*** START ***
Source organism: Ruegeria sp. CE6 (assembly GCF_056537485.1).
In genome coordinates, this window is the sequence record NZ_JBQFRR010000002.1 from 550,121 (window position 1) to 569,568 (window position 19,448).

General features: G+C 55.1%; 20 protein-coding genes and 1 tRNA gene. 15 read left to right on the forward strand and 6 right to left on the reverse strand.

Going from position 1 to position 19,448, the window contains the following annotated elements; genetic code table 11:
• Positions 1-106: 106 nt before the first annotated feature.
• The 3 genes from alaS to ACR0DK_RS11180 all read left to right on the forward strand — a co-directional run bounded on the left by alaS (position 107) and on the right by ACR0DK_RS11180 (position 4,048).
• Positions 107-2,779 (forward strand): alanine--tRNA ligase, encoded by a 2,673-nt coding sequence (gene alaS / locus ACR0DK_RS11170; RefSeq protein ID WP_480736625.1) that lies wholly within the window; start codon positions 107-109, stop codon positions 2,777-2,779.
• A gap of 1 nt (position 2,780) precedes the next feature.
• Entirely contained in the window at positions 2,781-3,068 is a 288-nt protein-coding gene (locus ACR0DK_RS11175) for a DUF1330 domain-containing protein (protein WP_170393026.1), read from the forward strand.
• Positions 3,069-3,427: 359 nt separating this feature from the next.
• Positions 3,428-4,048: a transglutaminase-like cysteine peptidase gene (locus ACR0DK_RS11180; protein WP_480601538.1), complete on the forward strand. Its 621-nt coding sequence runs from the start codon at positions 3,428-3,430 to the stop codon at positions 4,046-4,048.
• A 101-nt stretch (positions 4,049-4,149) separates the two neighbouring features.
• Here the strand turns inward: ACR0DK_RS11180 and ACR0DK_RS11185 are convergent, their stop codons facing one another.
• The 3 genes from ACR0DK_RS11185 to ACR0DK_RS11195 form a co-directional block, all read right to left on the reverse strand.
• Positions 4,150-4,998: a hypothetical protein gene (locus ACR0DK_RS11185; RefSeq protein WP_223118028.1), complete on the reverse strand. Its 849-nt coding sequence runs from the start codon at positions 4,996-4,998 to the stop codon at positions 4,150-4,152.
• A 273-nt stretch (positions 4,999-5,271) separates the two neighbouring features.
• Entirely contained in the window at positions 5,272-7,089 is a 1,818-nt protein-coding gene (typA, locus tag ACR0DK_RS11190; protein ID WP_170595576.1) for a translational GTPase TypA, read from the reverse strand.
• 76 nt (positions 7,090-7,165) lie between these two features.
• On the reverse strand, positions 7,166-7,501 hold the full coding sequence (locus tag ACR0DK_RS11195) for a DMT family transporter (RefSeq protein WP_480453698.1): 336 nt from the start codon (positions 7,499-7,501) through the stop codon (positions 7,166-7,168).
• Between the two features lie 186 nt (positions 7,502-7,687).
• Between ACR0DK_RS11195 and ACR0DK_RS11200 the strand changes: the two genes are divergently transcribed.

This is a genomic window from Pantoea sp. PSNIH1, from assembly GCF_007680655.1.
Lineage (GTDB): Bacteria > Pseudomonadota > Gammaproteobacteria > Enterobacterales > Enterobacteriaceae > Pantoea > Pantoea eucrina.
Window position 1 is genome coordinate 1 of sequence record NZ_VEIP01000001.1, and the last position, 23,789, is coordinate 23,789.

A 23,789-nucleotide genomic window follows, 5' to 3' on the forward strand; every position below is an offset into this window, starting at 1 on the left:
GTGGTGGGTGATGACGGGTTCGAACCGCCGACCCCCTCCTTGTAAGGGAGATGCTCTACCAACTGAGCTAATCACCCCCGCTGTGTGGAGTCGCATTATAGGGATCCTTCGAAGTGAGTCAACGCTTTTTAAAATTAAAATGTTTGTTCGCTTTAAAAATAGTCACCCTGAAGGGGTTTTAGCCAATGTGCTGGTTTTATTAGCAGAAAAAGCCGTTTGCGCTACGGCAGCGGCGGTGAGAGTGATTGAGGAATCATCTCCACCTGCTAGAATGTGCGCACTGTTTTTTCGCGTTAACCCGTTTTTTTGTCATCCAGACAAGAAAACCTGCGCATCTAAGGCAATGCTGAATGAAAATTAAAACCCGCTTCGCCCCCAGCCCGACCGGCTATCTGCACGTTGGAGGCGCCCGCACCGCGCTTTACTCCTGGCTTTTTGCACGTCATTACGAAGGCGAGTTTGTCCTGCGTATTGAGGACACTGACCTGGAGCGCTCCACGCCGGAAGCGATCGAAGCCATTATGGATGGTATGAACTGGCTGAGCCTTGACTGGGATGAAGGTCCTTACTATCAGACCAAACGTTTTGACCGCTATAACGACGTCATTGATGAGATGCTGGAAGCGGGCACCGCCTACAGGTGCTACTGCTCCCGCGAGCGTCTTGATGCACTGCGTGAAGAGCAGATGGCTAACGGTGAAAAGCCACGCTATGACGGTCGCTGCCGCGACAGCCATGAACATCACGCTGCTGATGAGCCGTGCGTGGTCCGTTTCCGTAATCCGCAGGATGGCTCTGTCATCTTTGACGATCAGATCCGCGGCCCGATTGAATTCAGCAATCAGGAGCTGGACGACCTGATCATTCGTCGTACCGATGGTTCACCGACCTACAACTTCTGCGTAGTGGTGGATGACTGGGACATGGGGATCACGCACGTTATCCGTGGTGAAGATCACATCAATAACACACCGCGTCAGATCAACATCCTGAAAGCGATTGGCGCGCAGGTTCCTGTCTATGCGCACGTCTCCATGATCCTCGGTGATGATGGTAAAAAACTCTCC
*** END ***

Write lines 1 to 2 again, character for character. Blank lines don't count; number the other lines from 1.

Source organism: Ruegeria sp. CE6 (assembly GCF_056537485.1).
In genome coordinates, this window is the sequence record NZ_JBQFRR010000002.1 from 550,121 (window position 1) to 569,568 (window position 19,448).